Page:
‘Harassed’ soldier died in barracks for three weeks after ‘army failed him’


A damning report has revealed that a young soldier who lay dead for three weeks in his barracks before being discovered has been rejected by the military.

Lance Corporal Bernie Mongan’s body was found in January 2020 after commanders and colleagues failed to notice his disappearance.

A shocking report has now revealed 45 errors in Bernie’s care and his grieving wife believes he might still be alive today if someone had been watching him.



Lance Corporal Bernard Mongan’s devastated widow Beth now has to raise her three daughters on her own

The Sunday Mirror revealed the story of the scandal surrounding the 33-year-old’s death last year, brings back the Mirror.

His widow Beth, 31, said: “It is clear that he felt bullied, it was not properly investigated, his mental health suffered, he told the workers. people he was afraid of and he was not properly controlled the days before his death.

“If these checks had been done properly, we might not be here now. “

Bernie, classified as vulnerable, was found in his bedroom at Catterick Barracks, North Yorks, in January 2020.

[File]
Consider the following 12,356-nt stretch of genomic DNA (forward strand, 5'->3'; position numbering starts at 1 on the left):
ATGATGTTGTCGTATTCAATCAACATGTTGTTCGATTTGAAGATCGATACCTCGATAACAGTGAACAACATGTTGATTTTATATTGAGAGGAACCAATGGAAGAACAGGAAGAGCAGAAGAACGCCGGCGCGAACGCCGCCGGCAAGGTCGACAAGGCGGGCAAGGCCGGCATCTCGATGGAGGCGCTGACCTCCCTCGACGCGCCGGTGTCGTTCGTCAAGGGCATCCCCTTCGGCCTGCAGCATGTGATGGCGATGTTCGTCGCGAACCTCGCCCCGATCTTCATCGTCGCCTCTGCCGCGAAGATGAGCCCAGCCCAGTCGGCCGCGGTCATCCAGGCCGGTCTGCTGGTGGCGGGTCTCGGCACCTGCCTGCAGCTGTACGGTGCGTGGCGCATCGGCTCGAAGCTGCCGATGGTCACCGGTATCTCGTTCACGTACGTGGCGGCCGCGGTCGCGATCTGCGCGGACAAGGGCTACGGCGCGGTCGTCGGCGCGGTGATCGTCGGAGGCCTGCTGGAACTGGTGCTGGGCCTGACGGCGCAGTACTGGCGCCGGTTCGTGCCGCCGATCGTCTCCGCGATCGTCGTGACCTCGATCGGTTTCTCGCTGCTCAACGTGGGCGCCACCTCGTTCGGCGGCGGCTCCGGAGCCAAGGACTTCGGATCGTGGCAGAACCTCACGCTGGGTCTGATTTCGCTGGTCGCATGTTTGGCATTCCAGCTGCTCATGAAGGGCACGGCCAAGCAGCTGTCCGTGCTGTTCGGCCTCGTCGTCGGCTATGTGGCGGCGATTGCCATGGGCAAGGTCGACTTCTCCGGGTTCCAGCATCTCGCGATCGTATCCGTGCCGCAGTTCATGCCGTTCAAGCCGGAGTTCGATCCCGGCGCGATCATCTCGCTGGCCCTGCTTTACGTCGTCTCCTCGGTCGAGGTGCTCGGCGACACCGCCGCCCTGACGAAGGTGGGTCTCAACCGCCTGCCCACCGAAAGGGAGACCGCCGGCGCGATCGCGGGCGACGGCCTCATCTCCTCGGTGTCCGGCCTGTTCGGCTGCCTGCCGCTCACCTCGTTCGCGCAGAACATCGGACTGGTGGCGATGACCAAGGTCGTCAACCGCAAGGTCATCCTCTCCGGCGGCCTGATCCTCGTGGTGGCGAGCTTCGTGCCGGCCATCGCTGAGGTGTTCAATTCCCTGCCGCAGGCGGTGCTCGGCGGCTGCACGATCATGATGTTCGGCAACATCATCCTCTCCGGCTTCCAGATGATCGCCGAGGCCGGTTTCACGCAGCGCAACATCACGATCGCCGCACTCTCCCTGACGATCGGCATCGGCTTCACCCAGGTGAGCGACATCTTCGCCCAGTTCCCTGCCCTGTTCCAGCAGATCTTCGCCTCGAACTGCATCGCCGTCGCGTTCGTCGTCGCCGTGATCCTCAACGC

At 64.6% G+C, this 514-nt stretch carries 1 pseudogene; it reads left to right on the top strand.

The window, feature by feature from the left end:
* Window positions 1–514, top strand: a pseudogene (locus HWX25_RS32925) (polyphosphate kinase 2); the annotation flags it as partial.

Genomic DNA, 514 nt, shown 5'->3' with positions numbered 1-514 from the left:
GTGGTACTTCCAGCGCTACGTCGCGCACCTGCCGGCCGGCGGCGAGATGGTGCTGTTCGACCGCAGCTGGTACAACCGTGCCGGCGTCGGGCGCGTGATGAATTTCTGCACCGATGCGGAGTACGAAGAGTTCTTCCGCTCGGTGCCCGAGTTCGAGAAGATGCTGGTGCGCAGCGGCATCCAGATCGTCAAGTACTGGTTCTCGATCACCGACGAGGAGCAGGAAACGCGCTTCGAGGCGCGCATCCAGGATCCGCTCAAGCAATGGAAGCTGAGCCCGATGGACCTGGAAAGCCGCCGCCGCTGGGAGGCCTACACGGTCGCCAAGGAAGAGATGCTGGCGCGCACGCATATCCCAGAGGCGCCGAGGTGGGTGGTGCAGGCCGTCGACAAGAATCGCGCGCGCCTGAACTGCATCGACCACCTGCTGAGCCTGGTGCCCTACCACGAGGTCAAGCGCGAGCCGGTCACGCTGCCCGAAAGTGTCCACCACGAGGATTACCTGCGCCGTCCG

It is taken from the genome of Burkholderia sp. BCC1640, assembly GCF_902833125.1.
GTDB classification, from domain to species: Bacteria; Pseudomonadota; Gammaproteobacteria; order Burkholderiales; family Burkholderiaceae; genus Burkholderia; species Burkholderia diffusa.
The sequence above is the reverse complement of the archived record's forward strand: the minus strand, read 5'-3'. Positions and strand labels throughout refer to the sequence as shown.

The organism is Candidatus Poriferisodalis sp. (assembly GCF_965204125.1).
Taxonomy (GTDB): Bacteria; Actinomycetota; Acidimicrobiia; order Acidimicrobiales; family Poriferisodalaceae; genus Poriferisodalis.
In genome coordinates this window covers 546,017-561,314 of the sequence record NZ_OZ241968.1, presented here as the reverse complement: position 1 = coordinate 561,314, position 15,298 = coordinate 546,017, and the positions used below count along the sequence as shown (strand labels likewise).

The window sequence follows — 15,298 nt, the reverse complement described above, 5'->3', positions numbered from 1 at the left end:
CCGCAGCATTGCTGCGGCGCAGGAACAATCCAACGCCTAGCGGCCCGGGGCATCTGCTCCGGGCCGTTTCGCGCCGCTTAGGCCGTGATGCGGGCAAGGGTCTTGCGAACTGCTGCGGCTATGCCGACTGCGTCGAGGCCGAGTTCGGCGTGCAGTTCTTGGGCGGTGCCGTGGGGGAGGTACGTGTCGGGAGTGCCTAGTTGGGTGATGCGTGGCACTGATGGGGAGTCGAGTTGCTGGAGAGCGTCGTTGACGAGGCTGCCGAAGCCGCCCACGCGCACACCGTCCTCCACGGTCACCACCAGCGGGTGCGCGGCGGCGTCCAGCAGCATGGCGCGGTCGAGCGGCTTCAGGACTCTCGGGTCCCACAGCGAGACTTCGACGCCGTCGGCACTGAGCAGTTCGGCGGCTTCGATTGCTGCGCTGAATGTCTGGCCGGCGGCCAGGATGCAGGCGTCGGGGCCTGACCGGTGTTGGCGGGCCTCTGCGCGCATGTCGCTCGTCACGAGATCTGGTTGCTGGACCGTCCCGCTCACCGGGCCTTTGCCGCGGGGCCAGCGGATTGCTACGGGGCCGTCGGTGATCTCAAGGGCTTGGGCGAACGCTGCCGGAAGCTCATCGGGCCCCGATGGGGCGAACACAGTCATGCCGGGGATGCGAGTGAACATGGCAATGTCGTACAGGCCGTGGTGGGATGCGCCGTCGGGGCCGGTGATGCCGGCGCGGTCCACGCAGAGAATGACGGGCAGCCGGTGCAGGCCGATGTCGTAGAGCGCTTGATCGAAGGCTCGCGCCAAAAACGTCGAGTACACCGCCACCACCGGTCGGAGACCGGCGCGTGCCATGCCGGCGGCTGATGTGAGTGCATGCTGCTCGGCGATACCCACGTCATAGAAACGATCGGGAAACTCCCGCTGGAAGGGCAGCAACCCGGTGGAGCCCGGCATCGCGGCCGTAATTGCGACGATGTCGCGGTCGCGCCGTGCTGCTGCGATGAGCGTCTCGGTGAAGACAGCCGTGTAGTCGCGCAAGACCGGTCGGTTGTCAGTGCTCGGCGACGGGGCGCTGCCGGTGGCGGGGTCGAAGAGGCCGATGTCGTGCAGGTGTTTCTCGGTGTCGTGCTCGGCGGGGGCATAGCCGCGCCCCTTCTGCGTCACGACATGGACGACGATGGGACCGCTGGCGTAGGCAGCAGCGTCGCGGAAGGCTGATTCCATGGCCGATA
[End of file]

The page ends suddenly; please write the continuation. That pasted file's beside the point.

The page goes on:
He had already been attacked by two soldiers

A senior non-commissioned officer was assigned to contact him daily during the Christmas break.

But the investigation revealed that he had spoken to Bernie once, telling him to make contact if there were “any problems.”

The failures date back to 2007, when Bernie returned from Iraq with the Irish Guards.

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He was due to have an interview to assess his mental health, but the document says that never happened.

Bernie left the military in 2012, but joined in 2015, later moving to the 1st Military Intelligence Battalion.

In 2016, Bernie reported that he had attempted suicide. The rules say it must be reported to the Royal Military Police – but it never happened.

In October 2018, he suffered a fractured orbit when he was beaten by two soldiers from another unit.

A victim support officer should have been appointed, but was not.



The Sunday Mirror revealed the scandal surrounding the death of the vulnerable war hero

That same year, Bernie felt intimidated by two senior soldiers, but the rules regarding complaints were not followed. At Christmas 2019, he stayed at the camp.

When he didn’t attend a briefing, no one checked him.

Beth and their three daughters did not learn he was dead for three days because details on next of kin were out of date. Beth is pushing for more responses and has launched a fundraising page to cover legal fees.

Lawyer Emma Norton, of the Center for Military Justice, said: “Bernie’s wife is devastated. All the evidence points to another serious failure. “

Brigadier Edward Chamberlain, Army Personnel Services Group, said: “We are so sorry. Well-being is essential at all levels.

“We have failed and we apologize. We will implement all recommendations to ensure that an incident like this does not happen again.”

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